Australian High Commissioner meets mushroom producers in East Sri Lanka
David Holly, High Commissioners of Australia to Sri Lanka and Erika Seymor, First Secretary of the Australian Government Department of Foreign Affairs and Trade (DFAT), met with the Virutsam Mushroom Producer Group in Kiran yesterday during their visit to Batticaloa (East Sri Lanka).
Virutsam Producer Group was supported by the Gender and Disability Inclusive Economic Development Project, also known as iLIVE (inclusive livelihoods), implemented by World Vision Lanka and funded by the DFAT. iLIVE project focused on economic empowerment of the most vulnerable individuals – people with disabilities, women-headed households and those living in extreme poverty. The five-year project provided training and access to income-generating activities in targeted value chains that included mushrooms, groundnuts and manioc. These economic opportunities were paired with community attitude change interventions, savings groups and financial literacy training.
“I can see how the communities have now started utilising mushrooms for their regular consumption, and the mushroom producers are enjoying a sustainable business,” Holly said as he listened to the experiences of the producer group members and learnt about their process of making different mushroom products.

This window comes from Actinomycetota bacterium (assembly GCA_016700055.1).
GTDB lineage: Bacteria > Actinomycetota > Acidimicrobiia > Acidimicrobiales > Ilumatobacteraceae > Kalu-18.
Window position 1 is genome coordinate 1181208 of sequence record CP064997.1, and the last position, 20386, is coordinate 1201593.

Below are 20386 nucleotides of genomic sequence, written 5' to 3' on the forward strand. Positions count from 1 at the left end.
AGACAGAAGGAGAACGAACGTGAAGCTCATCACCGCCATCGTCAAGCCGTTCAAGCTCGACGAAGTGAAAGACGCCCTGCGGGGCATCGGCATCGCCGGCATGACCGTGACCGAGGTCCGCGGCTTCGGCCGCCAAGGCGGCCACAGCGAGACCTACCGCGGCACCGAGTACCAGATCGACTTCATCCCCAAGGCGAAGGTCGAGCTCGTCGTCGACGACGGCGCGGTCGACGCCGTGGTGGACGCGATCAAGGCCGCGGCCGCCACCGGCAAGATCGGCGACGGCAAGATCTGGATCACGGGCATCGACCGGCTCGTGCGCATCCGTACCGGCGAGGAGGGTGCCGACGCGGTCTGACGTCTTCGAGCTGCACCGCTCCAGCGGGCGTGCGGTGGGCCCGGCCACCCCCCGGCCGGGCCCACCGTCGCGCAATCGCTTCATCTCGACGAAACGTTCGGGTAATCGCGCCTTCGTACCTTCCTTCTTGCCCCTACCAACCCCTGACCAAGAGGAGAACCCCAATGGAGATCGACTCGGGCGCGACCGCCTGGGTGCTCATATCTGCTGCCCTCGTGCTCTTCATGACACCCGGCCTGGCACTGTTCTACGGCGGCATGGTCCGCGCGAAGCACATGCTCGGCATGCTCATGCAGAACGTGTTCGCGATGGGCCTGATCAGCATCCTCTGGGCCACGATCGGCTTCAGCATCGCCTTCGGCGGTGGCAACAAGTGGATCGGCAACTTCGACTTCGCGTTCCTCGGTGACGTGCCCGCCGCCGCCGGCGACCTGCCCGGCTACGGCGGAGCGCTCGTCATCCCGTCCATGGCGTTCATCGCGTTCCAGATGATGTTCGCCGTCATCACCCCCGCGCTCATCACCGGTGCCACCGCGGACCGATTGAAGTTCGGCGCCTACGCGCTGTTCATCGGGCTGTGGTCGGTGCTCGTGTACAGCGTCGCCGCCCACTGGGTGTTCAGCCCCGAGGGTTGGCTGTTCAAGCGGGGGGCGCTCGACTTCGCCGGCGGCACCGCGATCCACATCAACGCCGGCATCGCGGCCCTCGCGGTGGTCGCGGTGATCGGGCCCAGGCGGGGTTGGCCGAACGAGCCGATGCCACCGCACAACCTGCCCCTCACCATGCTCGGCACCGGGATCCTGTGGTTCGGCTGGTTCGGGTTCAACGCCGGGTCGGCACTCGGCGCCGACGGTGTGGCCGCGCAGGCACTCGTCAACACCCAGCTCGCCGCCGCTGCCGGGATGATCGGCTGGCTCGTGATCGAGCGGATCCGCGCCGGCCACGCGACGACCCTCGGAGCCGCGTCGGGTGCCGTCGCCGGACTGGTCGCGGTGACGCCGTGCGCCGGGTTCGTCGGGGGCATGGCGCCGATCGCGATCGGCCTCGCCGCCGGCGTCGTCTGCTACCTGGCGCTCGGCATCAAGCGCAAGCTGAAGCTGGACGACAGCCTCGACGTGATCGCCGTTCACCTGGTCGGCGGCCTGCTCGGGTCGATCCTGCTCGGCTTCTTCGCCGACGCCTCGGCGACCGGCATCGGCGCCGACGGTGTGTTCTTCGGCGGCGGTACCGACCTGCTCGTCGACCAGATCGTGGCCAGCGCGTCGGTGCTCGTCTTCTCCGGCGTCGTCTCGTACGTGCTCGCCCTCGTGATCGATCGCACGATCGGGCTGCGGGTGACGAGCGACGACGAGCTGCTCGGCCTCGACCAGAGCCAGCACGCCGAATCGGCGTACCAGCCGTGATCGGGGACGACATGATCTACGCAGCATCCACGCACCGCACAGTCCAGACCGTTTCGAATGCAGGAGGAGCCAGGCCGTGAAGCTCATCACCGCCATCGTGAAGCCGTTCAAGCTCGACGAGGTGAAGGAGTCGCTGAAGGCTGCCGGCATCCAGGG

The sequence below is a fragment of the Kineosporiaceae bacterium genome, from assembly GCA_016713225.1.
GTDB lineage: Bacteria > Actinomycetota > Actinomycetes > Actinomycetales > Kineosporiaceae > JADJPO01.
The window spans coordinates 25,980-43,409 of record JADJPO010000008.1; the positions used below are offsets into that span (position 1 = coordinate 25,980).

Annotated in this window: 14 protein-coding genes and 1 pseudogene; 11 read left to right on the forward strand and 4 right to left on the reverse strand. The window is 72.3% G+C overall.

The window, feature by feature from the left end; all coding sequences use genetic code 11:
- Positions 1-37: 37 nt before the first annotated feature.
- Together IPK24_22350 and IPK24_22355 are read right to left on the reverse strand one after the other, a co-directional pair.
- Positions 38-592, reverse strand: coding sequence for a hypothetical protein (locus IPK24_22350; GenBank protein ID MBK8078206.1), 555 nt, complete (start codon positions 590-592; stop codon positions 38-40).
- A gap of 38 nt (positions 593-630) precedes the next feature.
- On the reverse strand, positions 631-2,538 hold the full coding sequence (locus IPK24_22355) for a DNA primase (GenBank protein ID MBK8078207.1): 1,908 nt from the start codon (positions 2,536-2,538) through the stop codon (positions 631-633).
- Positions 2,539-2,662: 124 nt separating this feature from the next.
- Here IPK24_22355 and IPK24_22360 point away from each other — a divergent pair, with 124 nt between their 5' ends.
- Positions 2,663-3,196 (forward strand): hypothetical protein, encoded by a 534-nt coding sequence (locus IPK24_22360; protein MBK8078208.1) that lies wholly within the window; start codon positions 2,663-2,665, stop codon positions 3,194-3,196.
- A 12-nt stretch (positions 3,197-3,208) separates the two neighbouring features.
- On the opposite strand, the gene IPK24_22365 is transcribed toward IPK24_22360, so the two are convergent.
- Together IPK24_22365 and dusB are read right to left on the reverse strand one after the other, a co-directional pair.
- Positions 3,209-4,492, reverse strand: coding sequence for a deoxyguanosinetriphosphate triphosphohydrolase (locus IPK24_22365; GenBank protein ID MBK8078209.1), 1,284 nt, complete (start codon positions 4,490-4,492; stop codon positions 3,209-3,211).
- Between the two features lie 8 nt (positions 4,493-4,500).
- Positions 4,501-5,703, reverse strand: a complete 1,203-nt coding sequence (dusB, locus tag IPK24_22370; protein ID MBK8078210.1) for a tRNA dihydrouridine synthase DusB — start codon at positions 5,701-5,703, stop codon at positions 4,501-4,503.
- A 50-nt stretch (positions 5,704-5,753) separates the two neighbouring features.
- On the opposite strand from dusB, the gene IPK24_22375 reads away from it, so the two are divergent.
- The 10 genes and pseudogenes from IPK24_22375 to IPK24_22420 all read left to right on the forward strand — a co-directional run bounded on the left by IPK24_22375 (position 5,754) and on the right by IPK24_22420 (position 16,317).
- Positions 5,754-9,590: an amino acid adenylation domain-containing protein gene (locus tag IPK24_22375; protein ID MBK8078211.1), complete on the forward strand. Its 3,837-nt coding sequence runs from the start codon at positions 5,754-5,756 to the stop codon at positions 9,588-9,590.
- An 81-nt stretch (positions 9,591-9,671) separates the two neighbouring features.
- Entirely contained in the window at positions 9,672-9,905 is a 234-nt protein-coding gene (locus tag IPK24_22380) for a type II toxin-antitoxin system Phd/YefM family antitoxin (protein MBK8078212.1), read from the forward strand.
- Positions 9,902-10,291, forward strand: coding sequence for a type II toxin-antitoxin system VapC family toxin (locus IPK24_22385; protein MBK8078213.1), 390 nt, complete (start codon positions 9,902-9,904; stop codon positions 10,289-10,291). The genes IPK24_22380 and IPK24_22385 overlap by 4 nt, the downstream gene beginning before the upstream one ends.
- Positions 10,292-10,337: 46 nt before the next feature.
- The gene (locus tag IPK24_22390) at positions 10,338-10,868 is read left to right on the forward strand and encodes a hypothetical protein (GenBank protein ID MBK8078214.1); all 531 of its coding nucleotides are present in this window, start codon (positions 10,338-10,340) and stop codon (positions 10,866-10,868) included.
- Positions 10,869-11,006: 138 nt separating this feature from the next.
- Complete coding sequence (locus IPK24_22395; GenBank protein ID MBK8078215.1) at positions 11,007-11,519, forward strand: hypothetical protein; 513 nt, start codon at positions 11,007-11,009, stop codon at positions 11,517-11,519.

“I’m really happy with all your determination to complete this project successfully,” Holly said, congratulating the World Vision staff, “The interventions you have developed are excellent. I know that the World Vision staff are committed and work to preserve the integrity of the communities. It is amazing to see how sustainable these communities are even during this pandemic situation”.
Virutsam’ is a term used for trees that live long, providing benefits to many. Virutsam Producer Group consists of 23 members that include persons with disability, women-headed households and families living in extreme poverty. The group produces the mushroom powder used for the immunity-boosting mushroom drink as well as other mushroom products. They also work together as a savings group.
“I’m observing here, attitude and behaviour changes among the persons with disabilities and women-headed households. They have stepped out of social barriers and come together to build a sustainable economy. This visit is an awesome experience for me,” Seymor said, interacting with the group.
“We have grown so much in our business, and our team works together throughout every situation, understanding each other,” shared Jesumalar, President of the group, “Your continuous support keeps us motivated to do more as a team. iLIVE Project is completed, but we will continue our work.”
The iLIVE Project was completed last year, reaching a total of 8,195 individuals in Trincomalee and Batticaloa districts (East) and Kilinochchi and Mullaitivu (North). The poorest households experienced an 80% increase in their annual total household income through the project. In addition, 91% of community members now feel comfortable working with people with disabilities, compared to only 26% at the start of the project.